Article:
Murdered while celebrating Mass two years ago, his process for beatification will begin earlier than usual thanks to an exception from the pope.
She gave Pope Francis a prayer for the beatification of Father Jacques Hamel, the priest murdered in 2016 by two Islamic radicals while he was celebrating Mass.
The pope said he is also praying that Fr. Hamel is someday canonized a saint, explained the young French woman to I.MEDIA.
How did the talk go with Pope Francis?
Handing the prayer for the beatification of Fr. Hamel to Pope Francis was a personal initiative. During the assassination of Fr. Hamel, I was at World Youth Day, so to me he has a close link with the youth. It seemed significant to give the pope this prayer, during the pre-synodal meeting for the young.
It was also the moment to tell him that the young people of France were awaiting something from him and were praying for him. I actually also wrote it on the card that I handed to him.
Pope Francis took my hand and the image of Fr. Hamel and told me in French: “I pray that he becomes a saint.” Exceptionally, he also opened his process for beatification without waiting the usual five year period.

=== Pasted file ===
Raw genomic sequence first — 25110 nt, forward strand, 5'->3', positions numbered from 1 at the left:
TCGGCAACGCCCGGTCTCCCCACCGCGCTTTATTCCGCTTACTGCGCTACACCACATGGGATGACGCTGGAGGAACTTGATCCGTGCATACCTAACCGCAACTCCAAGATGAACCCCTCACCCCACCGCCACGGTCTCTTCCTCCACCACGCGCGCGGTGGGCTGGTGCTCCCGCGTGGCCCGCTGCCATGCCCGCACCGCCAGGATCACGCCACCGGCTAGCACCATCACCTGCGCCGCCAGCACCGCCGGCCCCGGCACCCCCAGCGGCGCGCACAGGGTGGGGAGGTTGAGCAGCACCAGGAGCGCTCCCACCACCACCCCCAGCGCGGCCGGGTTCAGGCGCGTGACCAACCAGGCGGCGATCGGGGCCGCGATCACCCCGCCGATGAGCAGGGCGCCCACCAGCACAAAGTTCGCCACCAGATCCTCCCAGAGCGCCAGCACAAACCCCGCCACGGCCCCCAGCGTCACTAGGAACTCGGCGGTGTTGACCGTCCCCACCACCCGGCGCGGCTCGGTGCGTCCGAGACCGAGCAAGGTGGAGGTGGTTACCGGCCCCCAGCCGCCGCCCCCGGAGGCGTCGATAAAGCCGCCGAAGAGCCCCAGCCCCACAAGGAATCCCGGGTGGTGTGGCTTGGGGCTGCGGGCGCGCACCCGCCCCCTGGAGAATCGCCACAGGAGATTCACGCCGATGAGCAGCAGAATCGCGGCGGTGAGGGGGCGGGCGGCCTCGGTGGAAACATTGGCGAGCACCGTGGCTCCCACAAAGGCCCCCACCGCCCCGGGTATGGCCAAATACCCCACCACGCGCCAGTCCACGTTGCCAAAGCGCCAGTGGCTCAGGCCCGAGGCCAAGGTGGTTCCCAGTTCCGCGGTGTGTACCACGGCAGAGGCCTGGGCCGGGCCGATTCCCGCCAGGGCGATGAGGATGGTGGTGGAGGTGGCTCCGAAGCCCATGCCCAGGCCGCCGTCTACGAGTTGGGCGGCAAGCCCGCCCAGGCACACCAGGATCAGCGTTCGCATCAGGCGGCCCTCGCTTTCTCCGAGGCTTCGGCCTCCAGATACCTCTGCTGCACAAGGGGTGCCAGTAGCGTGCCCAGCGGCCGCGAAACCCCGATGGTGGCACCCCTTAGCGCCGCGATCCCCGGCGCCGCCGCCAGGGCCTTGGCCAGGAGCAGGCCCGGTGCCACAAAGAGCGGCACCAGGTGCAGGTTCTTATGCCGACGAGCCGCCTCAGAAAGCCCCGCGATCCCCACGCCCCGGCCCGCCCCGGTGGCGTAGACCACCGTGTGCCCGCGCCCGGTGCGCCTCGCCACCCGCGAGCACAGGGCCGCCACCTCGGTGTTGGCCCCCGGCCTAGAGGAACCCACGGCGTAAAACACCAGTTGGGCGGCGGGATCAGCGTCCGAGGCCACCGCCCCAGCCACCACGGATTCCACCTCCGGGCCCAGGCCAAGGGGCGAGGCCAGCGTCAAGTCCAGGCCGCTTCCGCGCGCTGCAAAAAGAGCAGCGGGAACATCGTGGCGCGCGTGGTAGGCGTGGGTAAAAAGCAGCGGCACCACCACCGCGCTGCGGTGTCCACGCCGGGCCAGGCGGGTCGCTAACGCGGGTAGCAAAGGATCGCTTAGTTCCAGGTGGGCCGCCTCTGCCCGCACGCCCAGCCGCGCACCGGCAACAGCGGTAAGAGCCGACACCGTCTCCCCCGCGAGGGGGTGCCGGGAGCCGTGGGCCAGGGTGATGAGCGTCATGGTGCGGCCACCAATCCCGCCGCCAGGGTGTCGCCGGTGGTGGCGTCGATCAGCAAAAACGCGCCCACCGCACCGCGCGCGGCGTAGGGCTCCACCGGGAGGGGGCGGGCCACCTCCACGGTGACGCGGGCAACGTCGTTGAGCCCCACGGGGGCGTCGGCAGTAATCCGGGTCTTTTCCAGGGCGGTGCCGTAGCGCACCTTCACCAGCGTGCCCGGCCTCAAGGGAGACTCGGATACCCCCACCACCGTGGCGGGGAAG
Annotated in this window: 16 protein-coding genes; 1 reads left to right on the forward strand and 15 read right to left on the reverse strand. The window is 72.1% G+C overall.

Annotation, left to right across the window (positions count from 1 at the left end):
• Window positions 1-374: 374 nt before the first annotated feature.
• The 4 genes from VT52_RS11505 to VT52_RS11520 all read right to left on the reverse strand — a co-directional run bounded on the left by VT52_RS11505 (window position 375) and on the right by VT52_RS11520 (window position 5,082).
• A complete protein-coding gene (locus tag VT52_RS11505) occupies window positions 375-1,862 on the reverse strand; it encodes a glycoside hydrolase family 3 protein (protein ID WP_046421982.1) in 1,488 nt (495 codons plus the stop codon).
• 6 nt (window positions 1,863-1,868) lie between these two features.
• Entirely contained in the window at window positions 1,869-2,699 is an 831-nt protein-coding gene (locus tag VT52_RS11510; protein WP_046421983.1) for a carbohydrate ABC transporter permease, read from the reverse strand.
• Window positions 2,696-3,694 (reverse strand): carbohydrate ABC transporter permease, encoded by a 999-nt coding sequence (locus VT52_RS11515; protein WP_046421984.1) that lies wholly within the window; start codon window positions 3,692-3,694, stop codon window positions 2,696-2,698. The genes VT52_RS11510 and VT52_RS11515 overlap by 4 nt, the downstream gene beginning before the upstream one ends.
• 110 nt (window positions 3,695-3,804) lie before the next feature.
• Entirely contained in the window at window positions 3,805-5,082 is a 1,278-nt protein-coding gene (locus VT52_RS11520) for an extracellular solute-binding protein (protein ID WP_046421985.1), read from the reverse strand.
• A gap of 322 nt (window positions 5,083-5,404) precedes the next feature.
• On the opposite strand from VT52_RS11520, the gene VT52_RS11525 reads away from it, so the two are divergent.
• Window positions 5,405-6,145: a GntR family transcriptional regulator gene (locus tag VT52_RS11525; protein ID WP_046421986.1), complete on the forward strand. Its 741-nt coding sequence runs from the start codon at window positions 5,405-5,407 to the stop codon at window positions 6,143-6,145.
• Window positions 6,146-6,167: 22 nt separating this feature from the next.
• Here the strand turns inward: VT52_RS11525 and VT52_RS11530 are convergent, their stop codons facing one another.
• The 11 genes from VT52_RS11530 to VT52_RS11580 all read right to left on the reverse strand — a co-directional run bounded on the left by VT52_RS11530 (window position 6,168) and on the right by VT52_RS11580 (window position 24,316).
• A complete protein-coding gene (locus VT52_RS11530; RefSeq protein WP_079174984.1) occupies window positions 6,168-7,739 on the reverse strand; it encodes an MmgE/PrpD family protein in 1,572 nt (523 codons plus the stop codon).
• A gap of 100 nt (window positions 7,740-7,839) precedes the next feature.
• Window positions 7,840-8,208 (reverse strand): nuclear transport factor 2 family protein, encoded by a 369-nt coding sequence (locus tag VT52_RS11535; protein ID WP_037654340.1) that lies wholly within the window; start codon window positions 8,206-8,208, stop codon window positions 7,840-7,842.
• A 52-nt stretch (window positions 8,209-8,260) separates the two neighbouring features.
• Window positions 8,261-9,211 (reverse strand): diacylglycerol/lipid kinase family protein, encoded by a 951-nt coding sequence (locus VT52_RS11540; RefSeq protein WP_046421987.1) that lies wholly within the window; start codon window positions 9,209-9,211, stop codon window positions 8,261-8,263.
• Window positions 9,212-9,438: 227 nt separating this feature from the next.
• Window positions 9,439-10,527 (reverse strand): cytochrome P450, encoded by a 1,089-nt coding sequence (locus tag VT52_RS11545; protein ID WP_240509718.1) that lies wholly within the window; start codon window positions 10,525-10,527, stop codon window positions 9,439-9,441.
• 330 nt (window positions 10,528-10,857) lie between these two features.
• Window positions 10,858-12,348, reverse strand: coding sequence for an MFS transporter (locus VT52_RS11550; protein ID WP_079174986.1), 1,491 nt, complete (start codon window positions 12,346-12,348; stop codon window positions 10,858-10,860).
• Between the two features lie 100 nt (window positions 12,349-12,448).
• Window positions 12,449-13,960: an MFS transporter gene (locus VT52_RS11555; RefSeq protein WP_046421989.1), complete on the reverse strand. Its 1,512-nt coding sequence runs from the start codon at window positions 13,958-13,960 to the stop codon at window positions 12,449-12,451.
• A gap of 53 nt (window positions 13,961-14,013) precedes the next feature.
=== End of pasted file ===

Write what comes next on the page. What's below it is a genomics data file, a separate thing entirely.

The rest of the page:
Have you noticed a particular devotion for Fr. Hamel?
In Rouen, the figure of Fr. Hamel features strongly. I look after the chaplaincy of Saint-Etienne-du-Rouvray [the town where the priest was assassinated] and the connection is obviously very strong. When I published on Facebook that I had been able to hand this prayer to the Holy Father, lots of young people reacted, very happy. And I didn’t give this prayer just to the pope, but also to all the young people participating in the pre-synodal meeting.
Fr. Hamel is often looked upon with compassion, with people saying that they are under his watchful gaze, and that they too pray that he becomes a saint. The beatification process is in progress and will take the time that it needs. But the positive view that people have – and particularly the young – show that he already has the reputation of saintliness.
Translated from French by Cerith Gardiner.
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